Canadian Rental Service

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Free coffee and fresh cream

During conversations at the hospitality suite after a recently attended event, it became patently obvious that rental stores have little control over external factors that impact both them and their customers.


March 2, 2011
By George Olah

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During conversations at the hospitality suite after a recently attended event, it became patently obvious that rental stores have little control over external factors that impact both them and their customers. One such external influence is the ever-growing list of Ontario’s propane safety requirements. Safety is of paramount importance and the regulations and standards must be rigorously followed. However, it appears the new safety requirements make continued use of propane cumbersome and costly compared to other fuels.

The problem is that the customer faults you for requiring government-mandated Records of Training (ROT). Worse yet, the customer blames you for making them pay to be trained to safely use the equipment before renting propane-fuelled products. As a service provider, it is up to you to educate the customer on the benefits of the new requirements.

Training costs money and time for both rent shop and customer. But it is a competitive world, and more often than not, one driven by dollars per BTU and least cost use, in turn driving customers to use alternative fuels other than propane. No ROT is necessary to use gasoline or diesel.

As the evening progressed in the hospitality suite, a rental colleague, fuelled by distilled grain products (no ROT required thus far), remarked that the majority of his customers were idiots. I wanted to retort, “But how will you earn any money without any customers?” His bold statement bothered me, because it echoed feelings espoused by other frustrated business managers.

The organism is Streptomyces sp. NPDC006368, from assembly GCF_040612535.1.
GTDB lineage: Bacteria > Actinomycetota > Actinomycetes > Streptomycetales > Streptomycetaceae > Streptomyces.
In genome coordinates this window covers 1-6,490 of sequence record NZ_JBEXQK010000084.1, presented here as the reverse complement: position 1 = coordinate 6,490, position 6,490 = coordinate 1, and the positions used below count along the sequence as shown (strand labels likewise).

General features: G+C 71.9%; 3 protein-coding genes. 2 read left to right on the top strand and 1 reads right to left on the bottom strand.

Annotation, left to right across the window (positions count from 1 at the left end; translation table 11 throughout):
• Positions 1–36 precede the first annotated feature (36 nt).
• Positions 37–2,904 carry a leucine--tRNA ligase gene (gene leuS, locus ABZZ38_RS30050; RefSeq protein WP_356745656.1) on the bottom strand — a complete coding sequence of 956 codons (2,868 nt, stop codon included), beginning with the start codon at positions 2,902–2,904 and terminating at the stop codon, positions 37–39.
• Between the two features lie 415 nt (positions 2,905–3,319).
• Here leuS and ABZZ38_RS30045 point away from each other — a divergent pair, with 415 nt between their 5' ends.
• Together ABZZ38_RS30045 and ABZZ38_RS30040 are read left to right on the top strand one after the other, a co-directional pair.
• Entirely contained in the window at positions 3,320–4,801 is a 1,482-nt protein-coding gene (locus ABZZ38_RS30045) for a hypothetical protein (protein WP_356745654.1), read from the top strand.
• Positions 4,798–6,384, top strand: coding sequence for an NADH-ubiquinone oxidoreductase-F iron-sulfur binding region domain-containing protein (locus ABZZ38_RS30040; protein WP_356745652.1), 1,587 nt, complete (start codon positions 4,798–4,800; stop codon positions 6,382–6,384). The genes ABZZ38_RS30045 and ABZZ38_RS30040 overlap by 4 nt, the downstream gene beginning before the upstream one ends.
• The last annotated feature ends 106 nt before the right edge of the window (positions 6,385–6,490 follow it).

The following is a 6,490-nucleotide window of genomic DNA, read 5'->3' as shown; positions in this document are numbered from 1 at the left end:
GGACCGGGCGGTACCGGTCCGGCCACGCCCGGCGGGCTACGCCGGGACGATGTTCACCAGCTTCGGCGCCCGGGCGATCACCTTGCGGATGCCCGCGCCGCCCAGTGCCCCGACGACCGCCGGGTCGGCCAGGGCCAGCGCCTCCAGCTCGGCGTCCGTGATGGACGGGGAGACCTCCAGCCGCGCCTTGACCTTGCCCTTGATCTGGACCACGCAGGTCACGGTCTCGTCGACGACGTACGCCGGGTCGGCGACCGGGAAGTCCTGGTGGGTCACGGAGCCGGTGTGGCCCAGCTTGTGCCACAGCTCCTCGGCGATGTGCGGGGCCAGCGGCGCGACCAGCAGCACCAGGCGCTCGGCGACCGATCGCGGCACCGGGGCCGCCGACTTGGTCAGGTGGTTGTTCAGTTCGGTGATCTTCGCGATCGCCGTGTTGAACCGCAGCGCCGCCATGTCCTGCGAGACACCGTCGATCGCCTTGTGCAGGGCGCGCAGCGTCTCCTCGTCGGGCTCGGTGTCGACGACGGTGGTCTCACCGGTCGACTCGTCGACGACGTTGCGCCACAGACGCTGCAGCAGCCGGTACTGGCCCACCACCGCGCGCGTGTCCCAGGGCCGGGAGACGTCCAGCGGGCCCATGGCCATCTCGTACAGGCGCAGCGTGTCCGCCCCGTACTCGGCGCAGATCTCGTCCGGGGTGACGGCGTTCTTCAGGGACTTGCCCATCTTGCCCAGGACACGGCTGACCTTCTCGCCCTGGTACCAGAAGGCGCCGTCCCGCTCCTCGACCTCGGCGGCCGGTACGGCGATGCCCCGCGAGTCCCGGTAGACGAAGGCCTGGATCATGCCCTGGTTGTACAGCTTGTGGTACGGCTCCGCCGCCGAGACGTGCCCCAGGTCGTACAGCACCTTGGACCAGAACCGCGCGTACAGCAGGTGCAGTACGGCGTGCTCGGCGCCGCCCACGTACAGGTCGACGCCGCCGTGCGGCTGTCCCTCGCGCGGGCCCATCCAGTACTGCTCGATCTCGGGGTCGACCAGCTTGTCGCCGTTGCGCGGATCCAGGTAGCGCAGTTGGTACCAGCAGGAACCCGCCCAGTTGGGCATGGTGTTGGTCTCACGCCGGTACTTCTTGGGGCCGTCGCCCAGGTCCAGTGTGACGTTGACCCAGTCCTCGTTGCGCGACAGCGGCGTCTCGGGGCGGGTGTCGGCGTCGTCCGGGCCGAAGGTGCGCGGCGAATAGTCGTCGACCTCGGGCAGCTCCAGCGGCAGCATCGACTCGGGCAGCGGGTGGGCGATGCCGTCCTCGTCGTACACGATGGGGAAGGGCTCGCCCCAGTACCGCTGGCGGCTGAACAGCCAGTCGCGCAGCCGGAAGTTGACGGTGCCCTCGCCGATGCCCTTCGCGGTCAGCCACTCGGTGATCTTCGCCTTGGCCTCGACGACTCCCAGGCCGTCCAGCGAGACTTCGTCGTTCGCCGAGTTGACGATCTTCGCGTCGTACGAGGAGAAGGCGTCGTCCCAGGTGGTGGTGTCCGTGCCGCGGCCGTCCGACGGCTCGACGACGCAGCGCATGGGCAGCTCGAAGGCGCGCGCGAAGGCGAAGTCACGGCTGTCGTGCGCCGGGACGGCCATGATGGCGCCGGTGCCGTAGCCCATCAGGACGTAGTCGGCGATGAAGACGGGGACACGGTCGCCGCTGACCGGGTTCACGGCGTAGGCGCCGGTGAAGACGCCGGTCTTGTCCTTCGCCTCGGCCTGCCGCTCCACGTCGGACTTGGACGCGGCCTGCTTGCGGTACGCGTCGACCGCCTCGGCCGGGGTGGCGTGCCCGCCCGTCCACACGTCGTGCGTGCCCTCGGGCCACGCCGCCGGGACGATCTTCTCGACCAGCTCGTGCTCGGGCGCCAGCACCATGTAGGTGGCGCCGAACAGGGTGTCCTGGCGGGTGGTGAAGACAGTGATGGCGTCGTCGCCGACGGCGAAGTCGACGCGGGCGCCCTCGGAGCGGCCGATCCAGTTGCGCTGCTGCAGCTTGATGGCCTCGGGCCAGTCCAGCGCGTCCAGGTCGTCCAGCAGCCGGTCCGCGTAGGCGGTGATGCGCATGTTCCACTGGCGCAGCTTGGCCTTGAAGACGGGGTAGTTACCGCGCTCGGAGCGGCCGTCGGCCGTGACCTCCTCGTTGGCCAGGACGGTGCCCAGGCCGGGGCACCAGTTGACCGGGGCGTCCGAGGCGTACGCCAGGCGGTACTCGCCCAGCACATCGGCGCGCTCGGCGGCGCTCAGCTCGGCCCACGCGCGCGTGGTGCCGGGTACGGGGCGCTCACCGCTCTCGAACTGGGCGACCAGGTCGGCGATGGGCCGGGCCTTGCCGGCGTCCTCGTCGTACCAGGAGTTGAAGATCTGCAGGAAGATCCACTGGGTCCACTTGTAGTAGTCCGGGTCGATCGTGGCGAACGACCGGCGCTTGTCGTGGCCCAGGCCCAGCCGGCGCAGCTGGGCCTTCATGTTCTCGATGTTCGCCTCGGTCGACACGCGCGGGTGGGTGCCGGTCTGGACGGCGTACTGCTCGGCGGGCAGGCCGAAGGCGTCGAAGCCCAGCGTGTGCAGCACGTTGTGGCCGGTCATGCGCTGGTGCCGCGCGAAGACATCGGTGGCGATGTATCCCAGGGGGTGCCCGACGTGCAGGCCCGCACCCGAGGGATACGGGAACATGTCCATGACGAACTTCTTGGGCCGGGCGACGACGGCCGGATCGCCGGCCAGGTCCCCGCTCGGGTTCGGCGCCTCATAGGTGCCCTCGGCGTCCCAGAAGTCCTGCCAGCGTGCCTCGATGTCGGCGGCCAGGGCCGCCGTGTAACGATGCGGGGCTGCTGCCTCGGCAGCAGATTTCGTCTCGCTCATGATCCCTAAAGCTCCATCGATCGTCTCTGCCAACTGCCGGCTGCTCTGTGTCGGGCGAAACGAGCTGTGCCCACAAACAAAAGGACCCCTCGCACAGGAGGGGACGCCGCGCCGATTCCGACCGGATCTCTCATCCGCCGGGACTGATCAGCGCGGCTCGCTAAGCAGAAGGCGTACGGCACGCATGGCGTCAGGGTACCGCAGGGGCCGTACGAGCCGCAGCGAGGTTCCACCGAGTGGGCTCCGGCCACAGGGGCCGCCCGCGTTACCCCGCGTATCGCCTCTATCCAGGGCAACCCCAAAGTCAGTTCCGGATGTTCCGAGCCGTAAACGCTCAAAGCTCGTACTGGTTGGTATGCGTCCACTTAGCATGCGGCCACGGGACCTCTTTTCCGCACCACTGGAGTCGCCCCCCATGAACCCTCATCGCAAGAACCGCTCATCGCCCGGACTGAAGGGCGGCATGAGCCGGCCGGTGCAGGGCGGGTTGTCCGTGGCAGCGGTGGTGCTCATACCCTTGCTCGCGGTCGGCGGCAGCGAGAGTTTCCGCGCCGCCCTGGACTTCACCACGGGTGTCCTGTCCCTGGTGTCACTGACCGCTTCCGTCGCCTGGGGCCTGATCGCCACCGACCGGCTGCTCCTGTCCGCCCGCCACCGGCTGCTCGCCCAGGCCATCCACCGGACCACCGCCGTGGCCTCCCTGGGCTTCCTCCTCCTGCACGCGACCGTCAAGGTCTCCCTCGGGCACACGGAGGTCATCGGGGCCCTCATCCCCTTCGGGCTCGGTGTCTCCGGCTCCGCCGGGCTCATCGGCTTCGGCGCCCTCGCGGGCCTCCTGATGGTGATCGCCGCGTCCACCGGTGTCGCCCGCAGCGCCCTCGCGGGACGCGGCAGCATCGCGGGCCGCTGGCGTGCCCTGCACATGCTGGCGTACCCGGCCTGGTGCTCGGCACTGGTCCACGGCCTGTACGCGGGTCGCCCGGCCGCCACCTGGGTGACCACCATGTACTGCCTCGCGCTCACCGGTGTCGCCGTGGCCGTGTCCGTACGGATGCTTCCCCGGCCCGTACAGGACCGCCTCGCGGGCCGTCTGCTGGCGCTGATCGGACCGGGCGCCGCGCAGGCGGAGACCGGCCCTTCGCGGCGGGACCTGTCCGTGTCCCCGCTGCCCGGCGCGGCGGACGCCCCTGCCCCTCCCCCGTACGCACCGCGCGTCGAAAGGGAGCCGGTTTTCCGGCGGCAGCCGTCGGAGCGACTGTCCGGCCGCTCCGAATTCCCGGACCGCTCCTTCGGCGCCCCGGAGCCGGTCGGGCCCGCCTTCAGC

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My supplier friend failed to realize that the relationship between businesses and their customers works both ways: many customers similarly feel that certain businesses have no place in the marketplace. Businesses not meeting customer needs or perceived standards eventually lose out to competitors, ultimately resulting in bankruptcy. It is a give-and-take relationship that takes time to foster and nurture so that both sides feel satisfied.

First and foremost, a customer must feel comfortable dealing with you. When a customer comes into my showroom, free fresh coffee with real cream and sugar and ice-cold water is always available. My customers rely on this complimentary service and have grown to expect it. It’s simple Customer Service 101. Practically every business has its own way of managing customer relationships.

Some spend all their time and efforts pursuing any customer who would buy whatever product they are hawking under the guise of a special. These types of marketing campaigns attract one-time, one-shot bargain hunters, never to be seen again. It is key to retain the customers you have already invested time in. Existing customers tend to spend more than new customers. A satisfied customer will also recommend you to other customers. Word of mouth is huge. Look for new customers, but don’t forget about the existing ones, or you will be continually looking for new customers and sooner or later there won’t be any left.

In the rental business, the buzzword is service. Good service means knowing your products to confidently recommend equipment that will meet the needs of your customer. Customer service also entails providing competent repair service and training, whether specific to the equipment use or due to regulatory requirements.

It is essential you listen to your customer’s praises and complaints to understand what you are doing right or wrong. Listen if they tell you your prices are unreasonable. Don’t be afraid to respond directly and honestly. A good business deal must be a win-win situation for each party.

We always make sure that our pot of coffee is fresh and hot, the cream is genuine and sugar is plentiful. Customers do not want to feel that you don’t care about them. Ensure that every customer complaint is resolved and resolutions found quickly. In this very competitive market, someone else will gladly assume the caring role you have neglected, and sadly, you will have lost a customer for good.

And occasionally, you may have to up the ante and provide chocolate chip cookies with that complimentary double-double. 


George A. Olah is presently the General Manager of Operations at ABCO Equipment & Supplies, a family-owned rental company located in Weston, Ont.